The article considers approaches to the measurement of precarious employment for numerous studies suggest various ways to estimate its scale based on empirical data. To systematize various methodological solutions, the author identifies three approaches to the measurement of precarization: at the macro-, meso- and micro-level. Each approach is described and illustrated with examples from Russian and foreign scientific literature. The first approach (at the macro-level) studies the prevalence of specific indicators of precarization in dynamics or different social-demographic groups that can be considered precariat. The second approach (at the meso-level) compares different types of non-standard and standard employment in terms of the quality of jobs and working conditions to identify types of employment that can be considered precarious. The third approach (at the micro-level) focuses on the individual employment instability, its subjective perception, lack of employment security, and develops precarization indices. The comparison of indicators within such indices allows to identify common components of precarization: characteristics of wages, social and legal protection, and feeling of insecurity. The article emphasizes features of each approach for the measurement of precarization: the first takes into account not only the employed population but also other categories; the second compares groups representing different types of employment but does not take into account the internal heterogeneity of these groups and considers them as having a high or low level of precarization; this disadvantage is overcome in the third approach that measures precarization at the individual level and takes into account not only types and conditions of work but also voluntary/forced nature of employment.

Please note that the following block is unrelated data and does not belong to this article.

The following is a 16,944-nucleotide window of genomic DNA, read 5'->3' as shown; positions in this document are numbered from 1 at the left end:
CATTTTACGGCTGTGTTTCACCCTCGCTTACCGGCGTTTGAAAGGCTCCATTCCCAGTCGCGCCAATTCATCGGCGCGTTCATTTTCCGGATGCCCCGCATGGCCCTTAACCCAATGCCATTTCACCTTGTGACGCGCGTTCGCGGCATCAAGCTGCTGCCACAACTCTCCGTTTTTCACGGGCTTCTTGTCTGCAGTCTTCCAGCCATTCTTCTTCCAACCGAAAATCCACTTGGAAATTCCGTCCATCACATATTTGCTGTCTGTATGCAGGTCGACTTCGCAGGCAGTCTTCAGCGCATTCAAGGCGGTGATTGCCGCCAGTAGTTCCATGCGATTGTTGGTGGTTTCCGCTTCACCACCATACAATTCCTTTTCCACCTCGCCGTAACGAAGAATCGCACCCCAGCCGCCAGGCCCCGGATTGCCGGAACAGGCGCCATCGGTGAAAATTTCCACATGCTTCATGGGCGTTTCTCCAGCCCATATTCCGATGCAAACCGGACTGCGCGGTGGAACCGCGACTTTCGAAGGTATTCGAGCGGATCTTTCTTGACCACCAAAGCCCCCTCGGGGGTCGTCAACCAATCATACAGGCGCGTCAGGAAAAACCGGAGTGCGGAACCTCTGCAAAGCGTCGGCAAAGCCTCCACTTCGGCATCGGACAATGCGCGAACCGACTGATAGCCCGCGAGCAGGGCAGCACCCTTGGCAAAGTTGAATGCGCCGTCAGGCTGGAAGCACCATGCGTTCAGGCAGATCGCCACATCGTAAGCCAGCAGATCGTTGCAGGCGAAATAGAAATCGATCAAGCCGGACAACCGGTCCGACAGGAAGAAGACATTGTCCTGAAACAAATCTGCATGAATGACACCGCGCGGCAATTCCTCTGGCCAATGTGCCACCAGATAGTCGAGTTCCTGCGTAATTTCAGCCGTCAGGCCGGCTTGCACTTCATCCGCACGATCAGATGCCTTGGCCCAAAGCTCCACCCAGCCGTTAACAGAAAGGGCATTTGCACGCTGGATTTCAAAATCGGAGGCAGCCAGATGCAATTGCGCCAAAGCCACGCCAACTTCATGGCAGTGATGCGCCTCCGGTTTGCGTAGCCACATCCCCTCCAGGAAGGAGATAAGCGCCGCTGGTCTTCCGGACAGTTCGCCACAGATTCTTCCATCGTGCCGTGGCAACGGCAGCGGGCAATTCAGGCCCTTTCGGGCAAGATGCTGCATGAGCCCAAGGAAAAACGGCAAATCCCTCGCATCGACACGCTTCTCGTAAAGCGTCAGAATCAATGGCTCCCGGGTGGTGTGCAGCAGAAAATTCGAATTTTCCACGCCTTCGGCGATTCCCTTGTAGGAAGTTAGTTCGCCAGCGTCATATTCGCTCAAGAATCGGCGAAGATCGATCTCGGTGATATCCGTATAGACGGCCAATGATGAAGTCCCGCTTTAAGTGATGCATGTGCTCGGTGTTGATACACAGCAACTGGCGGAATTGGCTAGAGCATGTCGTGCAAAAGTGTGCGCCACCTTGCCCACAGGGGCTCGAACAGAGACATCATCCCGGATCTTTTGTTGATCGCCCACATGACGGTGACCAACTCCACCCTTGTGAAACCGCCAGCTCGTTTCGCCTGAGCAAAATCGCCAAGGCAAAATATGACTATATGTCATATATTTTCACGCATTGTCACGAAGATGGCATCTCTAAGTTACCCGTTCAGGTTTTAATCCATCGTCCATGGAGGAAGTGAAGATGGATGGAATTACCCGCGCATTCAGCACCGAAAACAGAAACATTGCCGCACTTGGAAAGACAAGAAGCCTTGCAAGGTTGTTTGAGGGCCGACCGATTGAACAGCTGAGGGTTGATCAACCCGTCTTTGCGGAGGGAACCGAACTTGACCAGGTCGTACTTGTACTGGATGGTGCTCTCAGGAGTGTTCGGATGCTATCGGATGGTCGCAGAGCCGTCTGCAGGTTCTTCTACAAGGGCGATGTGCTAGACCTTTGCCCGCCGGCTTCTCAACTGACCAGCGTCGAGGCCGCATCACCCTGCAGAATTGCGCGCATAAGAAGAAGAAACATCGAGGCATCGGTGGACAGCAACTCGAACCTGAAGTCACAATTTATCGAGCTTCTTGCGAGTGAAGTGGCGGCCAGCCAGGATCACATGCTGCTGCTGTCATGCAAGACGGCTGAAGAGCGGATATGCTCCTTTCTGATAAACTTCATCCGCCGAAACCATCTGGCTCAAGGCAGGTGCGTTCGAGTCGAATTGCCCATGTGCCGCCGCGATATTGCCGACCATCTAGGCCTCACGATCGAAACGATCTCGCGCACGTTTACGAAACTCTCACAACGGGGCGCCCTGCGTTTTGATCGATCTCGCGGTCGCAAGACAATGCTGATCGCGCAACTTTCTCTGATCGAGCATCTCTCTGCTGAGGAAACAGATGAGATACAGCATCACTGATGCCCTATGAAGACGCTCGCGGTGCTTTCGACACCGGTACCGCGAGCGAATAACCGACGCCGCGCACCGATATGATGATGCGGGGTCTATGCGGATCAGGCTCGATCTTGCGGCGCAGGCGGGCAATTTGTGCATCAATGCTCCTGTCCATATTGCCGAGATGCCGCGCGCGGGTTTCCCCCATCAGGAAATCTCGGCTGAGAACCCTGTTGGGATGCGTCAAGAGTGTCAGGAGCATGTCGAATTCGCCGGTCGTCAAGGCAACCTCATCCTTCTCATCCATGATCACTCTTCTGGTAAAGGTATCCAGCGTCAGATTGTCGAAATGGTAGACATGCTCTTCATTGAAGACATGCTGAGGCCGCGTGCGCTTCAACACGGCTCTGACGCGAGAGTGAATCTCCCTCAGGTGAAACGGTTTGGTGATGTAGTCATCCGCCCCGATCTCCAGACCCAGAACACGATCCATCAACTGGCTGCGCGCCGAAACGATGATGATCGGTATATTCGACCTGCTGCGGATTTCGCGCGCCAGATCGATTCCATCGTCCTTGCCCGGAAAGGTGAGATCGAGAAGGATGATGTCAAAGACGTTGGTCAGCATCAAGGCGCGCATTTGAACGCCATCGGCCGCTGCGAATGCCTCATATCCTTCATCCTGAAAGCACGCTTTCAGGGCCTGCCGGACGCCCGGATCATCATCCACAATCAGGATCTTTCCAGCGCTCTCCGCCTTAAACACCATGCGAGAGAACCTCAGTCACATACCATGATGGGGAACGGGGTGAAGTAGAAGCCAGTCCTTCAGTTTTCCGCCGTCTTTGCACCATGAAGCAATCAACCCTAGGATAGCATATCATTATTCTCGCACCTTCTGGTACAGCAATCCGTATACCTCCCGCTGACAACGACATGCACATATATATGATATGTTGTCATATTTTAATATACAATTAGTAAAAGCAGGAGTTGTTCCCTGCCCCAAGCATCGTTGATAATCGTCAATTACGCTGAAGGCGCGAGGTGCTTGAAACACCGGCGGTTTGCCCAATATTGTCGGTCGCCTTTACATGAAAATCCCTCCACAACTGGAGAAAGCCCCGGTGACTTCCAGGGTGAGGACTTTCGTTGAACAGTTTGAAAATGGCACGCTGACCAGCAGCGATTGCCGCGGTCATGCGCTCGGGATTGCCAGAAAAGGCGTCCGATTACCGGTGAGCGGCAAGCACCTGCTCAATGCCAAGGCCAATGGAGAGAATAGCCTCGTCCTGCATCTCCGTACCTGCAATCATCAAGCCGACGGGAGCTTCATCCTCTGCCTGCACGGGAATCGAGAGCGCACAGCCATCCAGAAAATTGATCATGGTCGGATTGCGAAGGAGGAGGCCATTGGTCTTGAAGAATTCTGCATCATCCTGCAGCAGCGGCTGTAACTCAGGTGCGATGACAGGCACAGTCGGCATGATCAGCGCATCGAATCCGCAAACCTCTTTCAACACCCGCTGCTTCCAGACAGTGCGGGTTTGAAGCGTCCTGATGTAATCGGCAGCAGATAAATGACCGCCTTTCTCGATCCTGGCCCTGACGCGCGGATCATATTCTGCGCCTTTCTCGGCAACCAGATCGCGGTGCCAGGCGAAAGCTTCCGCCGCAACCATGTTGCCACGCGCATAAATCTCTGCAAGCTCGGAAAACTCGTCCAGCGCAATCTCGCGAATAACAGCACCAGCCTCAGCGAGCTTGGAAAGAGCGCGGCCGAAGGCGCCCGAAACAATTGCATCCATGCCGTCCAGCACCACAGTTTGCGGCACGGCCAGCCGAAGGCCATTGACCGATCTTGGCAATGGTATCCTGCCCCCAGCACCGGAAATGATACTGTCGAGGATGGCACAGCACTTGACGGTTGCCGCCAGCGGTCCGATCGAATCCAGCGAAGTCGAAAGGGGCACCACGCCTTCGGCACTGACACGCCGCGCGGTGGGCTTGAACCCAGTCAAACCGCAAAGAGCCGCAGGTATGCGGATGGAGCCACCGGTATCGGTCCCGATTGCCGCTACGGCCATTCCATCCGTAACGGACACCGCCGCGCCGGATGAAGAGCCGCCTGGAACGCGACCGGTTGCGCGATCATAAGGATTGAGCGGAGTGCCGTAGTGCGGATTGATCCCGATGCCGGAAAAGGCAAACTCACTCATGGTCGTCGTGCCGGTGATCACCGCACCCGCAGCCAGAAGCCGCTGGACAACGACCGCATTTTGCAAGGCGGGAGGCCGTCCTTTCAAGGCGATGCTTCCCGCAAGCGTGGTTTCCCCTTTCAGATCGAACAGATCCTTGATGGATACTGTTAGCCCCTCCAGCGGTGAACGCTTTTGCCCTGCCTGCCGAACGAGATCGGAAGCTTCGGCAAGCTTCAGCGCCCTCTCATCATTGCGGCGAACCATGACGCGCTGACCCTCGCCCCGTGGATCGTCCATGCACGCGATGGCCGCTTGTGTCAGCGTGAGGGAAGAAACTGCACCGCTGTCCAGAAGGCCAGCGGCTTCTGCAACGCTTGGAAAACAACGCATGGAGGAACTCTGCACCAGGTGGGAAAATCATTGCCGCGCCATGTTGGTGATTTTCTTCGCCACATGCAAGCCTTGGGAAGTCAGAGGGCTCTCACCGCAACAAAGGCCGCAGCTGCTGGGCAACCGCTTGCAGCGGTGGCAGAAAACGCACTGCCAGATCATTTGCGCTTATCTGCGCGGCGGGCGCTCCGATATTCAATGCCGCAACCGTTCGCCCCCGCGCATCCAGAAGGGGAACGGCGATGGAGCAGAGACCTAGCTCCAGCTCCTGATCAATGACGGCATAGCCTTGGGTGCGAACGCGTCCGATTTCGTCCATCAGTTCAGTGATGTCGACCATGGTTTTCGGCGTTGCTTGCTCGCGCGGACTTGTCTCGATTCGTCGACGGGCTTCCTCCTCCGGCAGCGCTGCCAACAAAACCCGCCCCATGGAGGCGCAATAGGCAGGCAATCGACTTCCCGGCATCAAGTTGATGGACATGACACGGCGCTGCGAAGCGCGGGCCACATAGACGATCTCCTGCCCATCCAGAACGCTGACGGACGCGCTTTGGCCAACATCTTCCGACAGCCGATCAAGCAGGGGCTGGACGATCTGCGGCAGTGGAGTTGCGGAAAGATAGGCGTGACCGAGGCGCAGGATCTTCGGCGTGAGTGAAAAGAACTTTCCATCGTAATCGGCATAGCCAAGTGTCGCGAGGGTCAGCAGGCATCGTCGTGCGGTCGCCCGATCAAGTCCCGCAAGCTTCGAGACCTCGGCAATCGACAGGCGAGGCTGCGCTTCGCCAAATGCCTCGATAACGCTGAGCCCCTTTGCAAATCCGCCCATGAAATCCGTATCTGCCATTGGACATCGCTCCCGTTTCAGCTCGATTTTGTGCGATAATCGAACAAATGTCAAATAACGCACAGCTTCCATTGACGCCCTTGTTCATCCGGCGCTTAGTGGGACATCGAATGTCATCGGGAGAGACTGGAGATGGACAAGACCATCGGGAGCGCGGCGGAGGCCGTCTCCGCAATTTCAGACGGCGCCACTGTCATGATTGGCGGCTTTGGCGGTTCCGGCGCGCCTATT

RUDN Journal of Sociology. 2019;19(1):134-143
pages 134-143 views

Techniques for communication repair in the standardized telephone interview

Ipatova A.A., Rogozin D.M.